(1) For paratithemi (Lu 23:46), translating the Hebrew paqadh (Ps 31:5), in the dying words of Jesus: "Into thy hands I commend my Spirit." the King James Version in Psalms has the more general word "commit." The use of the Greek word in the sense of "deposit what belongs to one into the hands of another" is not uncommon in the classics. So also the derivatives paratheke (2Ti 1:12) and parakatatheke (1Ti 6:20; 2Ti 1:14). See Deposit. This sense of the English, while slightly archaic, corresponds to the first meaning of the Latin, whence it comes, "to commit for preservation," especially of the dying; to commend children, parents, etc., to the care of others (for examples, see Harper’s Latin Dictionary).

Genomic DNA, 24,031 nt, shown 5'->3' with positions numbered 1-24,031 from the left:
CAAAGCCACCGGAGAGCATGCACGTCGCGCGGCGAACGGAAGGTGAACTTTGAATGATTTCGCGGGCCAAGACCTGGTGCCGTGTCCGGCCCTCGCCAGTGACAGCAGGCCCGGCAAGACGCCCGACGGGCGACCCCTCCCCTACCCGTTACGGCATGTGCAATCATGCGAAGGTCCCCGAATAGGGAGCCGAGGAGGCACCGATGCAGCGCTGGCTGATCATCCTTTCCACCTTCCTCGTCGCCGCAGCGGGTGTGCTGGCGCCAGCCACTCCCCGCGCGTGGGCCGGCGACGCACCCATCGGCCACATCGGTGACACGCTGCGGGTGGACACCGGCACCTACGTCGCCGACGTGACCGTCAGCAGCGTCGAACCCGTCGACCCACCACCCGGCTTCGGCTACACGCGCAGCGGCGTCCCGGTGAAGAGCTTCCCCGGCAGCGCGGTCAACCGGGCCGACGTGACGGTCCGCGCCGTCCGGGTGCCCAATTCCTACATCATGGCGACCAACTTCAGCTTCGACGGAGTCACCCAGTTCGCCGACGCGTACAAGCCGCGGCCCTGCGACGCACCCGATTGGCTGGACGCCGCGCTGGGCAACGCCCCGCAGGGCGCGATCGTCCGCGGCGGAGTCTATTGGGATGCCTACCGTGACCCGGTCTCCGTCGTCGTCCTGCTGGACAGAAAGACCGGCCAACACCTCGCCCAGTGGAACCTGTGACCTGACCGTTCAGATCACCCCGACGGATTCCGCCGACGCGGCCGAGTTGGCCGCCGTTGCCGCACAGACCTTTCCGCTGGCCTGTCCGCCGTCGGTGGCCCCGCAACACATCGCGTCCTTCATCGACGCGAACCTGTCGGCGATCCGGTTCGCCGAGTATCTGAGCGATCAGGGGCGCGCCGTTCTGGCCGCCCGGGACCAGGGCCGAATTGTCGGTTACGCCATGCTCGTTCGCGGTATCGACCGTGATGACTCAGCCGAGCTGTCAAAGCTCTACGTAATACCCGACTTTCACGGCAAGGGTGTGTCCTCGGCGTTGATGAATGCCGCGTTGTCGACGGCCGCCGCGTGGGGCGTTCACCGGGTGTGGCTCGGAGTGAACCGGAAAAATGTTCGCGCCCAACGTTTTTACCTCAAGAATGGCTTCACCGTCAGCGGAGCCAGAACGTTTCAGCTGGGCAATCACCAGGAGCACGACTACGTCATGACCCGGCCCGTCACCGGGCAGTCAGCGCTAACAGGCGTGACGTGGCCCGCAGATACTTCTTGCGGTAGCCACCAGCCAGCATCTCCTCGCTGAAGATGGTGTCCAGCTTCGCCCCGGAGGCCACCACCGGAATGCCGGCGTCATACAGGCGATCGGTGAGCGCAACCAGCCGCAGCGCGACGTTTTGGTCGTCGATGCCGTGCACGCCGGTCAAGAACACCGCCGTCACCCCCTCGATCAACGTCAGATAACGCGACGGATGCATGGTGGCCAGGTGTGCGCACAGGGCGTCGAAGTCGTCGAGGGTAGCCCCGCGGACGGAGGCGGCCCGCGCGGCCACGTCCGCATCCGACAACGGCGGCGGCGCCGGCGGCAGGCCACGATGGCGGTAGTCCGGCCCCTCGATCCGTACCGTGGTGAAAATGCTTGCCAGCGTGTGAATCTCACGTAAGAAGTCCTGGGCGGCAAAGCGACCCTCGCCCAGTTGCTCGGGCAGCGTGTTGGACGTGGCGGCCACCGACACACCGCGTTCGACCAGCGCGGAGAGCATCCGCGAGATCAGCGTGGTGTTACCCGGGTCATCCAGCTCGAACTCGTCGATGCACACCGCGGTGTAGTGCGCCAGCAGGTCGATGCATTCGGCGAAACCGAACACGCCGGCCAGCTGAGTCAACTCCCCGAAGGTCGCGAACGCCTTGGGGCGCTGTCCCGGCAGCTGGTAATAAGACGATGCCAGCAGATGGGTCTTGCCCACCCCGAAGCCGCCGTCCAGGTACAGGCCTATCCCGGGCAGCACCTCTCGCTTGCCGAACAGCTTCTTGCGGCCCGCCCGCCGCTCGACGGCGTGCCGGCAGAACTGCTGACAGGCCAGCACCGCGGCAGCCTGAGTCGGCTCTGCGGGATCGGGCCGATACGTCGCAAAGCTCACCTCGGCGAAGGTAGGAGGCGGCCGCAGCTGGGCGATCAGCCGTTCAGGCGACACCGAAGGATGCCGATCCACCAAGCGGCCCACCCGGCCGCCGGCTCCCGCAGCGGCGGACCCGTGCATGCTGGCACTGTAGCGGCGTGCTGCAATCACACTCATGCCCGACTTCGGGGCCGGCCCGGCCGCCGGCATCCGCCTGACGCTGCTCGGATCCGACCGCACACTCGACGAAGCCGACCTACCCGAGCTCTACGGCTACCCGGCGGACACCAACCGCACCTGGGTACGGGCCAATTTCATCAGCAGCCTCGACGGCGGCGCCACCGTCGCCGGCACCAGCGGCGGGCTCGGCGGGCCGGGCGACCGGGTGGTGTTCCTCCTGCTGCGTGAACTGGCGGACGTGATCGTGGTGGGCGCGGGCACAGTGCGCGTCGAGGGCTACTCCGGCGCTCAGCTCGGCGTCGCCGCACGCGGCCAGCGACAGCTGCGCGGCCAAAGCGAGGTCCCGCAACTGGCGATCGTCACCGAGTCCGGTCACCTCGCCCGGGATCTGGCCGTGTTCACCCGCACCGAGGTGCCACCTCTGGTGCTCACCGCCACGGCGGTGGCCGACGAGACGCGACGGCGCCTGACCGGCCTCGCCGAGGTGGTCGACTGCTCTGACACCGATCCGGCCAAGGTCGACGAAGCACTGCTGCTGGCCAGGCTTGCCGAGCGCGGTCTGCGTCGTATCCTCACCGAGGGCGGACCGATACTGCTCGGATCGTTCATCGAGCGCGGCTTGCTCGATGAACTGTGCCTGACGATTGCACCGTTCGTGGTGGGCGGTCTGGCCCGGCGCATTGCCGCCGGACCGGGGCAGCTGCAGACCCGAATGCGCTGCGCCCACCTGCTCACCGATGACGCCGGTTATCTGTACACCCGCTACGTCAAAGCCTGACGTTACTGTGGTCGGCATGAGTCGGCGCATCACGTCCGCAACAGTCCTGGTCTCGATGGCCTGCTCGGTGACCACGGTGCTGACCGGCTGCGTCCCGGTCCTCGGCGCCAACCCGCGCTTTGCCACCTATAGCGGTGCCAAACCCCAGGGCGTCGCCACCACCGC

(2) For sunistiemi, "to stand together," and then, by standing together, to establish, prove, exhibit, as "righteousness" and "love of God" (Ro 3:5; 5:8), and thus to attest (2Co 3:1; 4:2), and, finally, to certify or to recommend a stranger (Ro 16:1; 2Co 6:4). The use of paristemi in 1Co 8:8 is equivalent.

(3) "To praise," epaineo (Lu 16:8), and sunistemi in 2Co 10:12,18; for the Old Testament, Hebrew hillel, in Ge 12:15 the King James Version; Pr 12:8.

H. E. Jacobs